View Full Version : A new circumstance in romance. Is Jane Austen romantic?

Jackson Richardson
07-07-2016, 03:06 AM
I repeatedly hear it said Jane Austen is romantic. I suspect that is from people who’ve seen the films but not read the novels.

OK, romanticism means different things, but how do you see her relationship to romanticism?

For starters, here is a description of the hero falling in love in Northanger Abbey:

I must confess that his affection originated in nothing better than gratitude, or, in other words, that a persuasion of her partiality for him had been the only cause of giving her a serious thought. It is a new circumstance in romance, I acknowledge, and dreadfully derogatory of an heroine's dignity; but if it be as new in common life, the credit of a wild imagination will at least be all my own.

07-07-2016, 10:02 AM
Austen's novels may be considered "romantic" in that they revolve around love and marriage, but she wasn't part of the Romanticist Movement. In "Northanger Abbey" she mocks gothic novels (I suspect, although I'm no expert, that Mrs. Radcliffe's novels shared some of the sentiments of the Romanticist movement). In Sense and Sensibility she pokes fun at an excess of romantic "sensibility". She's clearly a rationalist -- the Romanticist movement was characterized by the glorification of emotion and the senses over reason. Edward Ferrars confesses (to Marianne Dashwood's dismay) that "I have more pleasure in a snug farm-house than a watch-tower -- and a troop of tidy, happy villagers please me better than the finest banditti in the world.".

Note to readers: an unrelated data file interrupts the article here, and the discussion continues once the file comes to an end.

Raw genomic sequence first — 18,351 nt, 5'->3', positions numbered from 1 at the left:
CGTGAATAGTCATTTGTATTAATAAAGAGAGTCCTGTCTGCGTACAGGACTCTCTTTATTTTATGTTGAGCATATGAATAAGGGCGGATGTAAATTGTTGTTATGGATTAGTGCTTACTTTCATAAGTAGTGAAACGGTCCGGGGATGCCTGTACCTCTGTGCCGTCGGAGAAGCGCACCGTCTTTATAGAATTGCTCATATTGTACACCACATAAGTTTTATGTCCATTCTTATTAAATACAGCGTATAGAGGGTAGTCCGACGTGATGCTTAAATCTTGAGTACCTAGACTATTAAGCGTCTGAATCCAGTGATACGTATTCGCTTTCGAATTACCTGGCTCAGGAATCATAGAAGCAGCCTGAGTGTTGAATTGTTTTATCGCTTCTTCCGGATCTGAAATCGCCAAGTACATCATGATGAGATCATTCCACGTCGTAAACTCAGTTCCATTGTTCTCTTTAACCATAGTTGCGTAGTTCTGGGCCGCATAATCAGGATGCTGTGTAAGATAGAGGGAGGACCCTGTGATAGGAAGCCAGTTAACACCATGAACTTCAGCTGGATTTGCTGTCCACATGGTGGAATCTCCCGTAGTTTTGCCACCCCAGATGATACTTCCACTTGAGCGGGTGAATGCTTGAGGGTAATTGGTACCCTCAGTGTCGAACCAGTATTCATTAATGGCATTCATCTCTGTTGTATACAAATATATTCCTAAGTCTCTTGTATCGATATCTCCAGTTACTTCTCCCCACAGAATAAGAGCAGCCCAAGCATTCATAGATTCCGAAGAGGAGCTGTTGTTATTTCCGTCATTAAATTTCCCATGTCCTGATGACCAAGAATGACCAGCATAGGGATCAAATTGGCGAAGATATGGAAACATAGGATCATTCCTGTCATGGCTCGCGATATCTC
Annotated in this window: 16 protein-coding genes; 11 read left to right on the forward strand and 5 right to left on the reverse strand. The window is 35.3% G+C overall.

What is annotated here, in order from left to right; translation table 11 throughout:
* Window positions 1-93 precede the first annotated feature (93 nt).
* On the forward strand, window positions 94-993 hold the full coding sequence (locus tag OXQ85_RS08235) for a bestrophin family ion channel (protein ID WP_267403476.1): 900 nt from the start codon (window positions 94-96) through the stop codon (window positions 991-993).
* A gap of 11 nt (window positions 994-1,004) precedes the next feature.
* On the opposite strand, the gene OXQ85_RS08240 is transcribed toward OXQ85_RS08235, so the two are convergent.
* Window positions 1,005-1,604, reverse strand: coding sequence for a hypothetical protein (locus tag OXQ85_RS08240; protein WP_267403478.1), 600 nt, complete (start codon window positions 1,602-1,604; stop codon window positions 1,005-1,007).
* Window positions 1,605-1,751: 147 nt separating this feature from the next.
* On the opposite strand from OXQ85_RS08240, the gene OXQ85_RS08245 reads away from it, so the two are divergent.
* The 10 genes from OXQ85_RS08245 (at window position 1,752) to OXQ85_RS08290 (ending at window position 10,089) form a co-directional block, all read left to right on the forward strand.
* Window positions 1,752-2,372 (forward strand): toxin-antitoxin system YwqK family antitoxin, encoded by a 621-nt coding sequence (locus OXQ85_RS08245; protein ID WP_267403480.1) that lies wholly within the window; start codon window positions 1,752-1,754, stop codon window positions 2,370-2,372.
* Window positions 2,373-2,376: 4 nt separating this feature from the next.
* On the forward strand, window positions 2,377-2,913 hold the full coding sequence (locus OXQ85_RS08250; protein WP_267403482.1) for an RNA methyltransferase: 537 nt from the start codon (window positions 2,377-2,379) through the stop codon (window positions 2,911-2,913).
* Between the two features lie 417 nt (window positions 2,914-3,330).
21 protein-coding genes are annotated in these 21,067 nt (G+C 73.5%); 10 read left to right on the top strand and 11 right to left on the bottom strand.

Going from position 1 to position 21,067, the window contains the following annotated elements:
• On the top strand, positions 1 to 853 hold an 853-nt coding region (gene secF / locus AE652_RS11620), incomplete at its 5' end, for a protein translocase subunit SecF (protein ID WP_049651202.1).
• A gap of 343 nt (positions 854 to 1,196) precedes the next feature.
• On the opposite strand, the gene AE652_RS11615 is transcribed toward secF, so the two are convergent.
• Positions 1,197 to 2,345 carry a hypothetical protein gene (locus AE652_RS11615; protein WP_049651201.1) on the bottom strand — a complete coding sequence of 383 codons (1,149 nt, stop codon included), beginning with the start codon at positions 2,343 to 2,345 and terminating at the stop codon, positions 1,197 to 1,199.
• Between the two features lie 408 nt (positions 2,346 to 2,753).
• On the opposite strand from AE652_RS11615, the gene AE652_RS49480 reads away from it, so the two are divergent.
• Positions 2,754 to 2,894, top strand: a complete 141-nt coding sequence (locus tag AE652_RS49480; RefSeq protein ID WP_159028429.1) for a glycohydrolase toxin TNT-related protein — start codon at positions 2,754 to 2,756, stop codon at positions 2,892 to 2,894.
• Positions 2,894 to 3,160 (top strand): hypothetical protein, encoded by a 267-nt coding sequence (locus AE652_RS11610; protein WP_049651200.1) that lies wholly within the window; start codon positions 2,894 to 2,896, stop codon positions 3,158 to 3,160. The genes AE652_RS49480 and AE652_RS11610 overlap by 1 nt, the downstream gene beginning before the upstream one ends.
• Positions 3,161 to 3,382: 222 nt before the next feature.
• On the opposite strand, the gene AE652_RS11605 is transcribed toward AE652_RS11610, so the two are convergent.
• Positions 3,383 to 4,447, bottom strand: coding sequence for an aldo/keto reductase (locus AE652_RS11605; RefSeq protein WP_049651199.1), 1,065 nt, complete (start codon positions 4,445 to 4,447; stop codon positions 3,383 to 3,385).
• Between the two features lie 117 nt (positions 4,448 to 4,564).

Still -- there's that hint of love for Romanticism that I mentioned in the other thread. Anne Elliot warns Captain Benwick that those who love poetry must be careful not to overindulge.

As for the Romanticist love of nature, Austen is as sparing of physical descriptions of landscapes or people as any author could be. When Anne Elliot visits Lyme, we readers can't really "see" the scenery. What we see instead is the effect of the sea air upon Anne.

They ascended and passed him; and as they passed, Anne's face caught his eye, and he looked at her with a degree of earnest admiration which she could not be insensible of. She was looking remarkably well; her very regular, very pretty features, having the bloom and freshness of youth restored by the fine wind which had been blowing on her complexion, and by the animations of eye which it had also produced. It was evident that the gentleman (completely a gentleman in manner) admired her exceedingly. Captain Wentworth looked round at her instantly in a way which shewed his noticing of it. He gave her a momentary glance, a glance of brightness, which seemed to say, "That man is struck with you, and even I, at this moment, see something like Anne Elliot again."

It seems to me that the correlation of Anne's "bloom" and the romance of the sea are in keeping with Romanticism. Earlier in her visit to Lyme, Anne had lectured Captain Benwick (I quoted in the other thread) about the dangers of poetry. Afterwards she muses about it:

When the evening was over, Anne could not but be amused at the idea of her coming to Lyme to preach patience and resignation to a young man whom she had never seen before; nor could she help fearing, on more serious reflection, that, like many other great moralists and preachers, she had been eloquent on a point in which her own conduct would ill bear examination.